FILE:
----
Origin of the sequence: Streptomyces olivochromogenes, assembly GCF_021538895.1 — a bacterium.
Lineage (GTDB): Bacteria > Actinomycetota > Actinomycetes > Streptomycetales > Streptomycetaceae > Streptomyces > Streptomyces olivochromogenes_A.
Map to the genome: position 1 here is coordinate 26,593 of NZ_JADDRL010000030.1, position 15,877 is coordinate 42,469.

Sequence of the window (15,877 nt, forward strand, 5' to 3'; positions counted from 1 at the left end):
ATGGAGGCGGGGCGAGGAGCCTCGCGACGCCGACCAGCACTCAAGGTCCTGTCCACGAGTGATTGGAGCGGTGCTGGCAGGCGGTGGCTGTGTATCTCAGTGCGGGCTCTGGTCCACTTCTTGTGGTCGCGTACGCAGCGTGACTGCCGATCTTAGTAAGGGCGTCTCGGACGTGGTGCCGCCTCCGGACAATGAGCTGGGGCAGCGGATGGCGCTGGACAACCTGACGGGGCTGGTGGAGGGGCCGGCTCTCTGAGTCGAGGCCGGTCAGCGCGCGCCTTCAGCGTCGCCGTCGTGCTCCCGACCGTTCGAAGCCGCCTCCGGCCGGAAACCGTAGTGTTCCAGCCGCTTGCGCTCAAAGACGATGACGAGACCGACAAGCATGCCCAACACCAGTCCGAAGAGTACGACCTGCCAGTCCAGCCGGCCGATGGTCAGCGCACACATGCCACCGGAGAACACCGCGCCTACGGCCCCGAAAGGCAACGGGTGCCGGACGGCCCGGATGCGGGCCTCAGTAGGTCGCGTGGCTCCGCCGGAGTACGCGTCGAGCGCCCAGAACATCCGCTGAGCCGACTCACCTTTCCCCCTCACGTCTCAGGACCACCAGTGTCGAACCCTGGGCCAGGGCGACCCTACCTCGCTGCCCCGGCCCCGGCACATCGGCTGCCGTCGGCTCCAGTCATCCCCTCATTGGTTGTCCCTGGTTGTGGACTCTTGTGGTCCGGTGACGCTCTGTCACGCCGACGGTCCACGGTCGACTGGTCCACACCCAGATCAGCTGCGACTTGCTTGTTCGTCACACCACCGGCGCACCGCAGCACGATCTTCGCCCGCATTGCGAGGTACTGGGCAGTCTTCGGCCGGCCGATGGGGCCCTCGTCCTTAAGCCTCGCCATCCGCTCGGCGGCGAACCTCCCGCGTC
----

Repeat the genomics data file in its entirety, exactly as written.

Origin of the sequence: Streptomyces olivochromogenes, assembly GCF_021538895.1 — a bacterium.
Lineage (GTDB): Bacteria > Actinomycetota > Actinomycetes > Streptomycetales > Streptomycetaceae > Streptomyces > Streptomyces olivochromogenes_A.
Map to the genome: position 1 here is coordinate 26,593 of NZ_JADDRL010000030.1, position 15,877 is coordinate 42,469.

Sequence of the window (15,877 nt, forward strand, 5' to 3'; positions counted from 1 at the left end):
ATGGAGGCGGGGCGAGGAGCCTCGCGACGCCGACCAGCACTCAAGGTCCTGTCCACGAGTGATTGGAGCGGTGCTGGCAGGCGGTGGCTGTGTATCTCAGTGCGGGCTCTGGTCCACTTCTTGTGGTCGCGTACGCAGCGTGACTGCCGATCTTAGTAAGGGCGTCTCGGACGTGGTGCCGCCTCCGGACAATGAGCTGGGGCAGCGGATGGCGCTGGACAACCTGACGGGGCTGGTGGAGGGGCCGGCTCTCTGAGTCGAGGCCGGTCAGCGCGCGCCTTCAGCGTCGCCGTCGTGCTCCCGACCGTTCGAAGCCGCCTCCGGCCGGAAACCGTAGTGTTCCAGCCGCTTGCGCTCAAAGACGATGACGAGACCGACAAGCATGCCCAACACCAGTCCGAAGAGTACGACCTGCCAGTCCAGCCGGCCGATGGTCAGCGCACACATGCCACCGGAGAACACCGCGCCTACGGCCCCGAAAGGCAACGGGTGCCGGACGGCCCGGATGCGGGCCTCAGTAGGTCGCGTGGCTCCGCCGGAGTACGCGTCGAGCGCCCAGAACATCCGCTGAGCCGACTCACCTTTCCCCCTCACGTCTCAGGACCACCAGTGTCGAACCCTGGGCCAGGGCGACCCTACCTCGCTGCCCCGGCCCCGGCACATCGGCTGCCGTCGGCTCCAGTCATCCCCTCATTGGTTGTCCCTGGTTGTGGACTCTTGTGGTCCGGTGACGCTCTGTCACGCCGACGGTCCACGGTCGACTGGTCCACACCCAGATCAGCTGCGACTTGCTTGTTCGTCACACCACCGGCGCACCGCAGCACGATCTTCGCCCGCATTGCGAGGTACTGGGCAGTCTTCGGCCGGCCGATGGGGCCCTCGTCCTTAAGCCTCGCCATCCGCTCGGCGGCGAACCTCCCGCGTC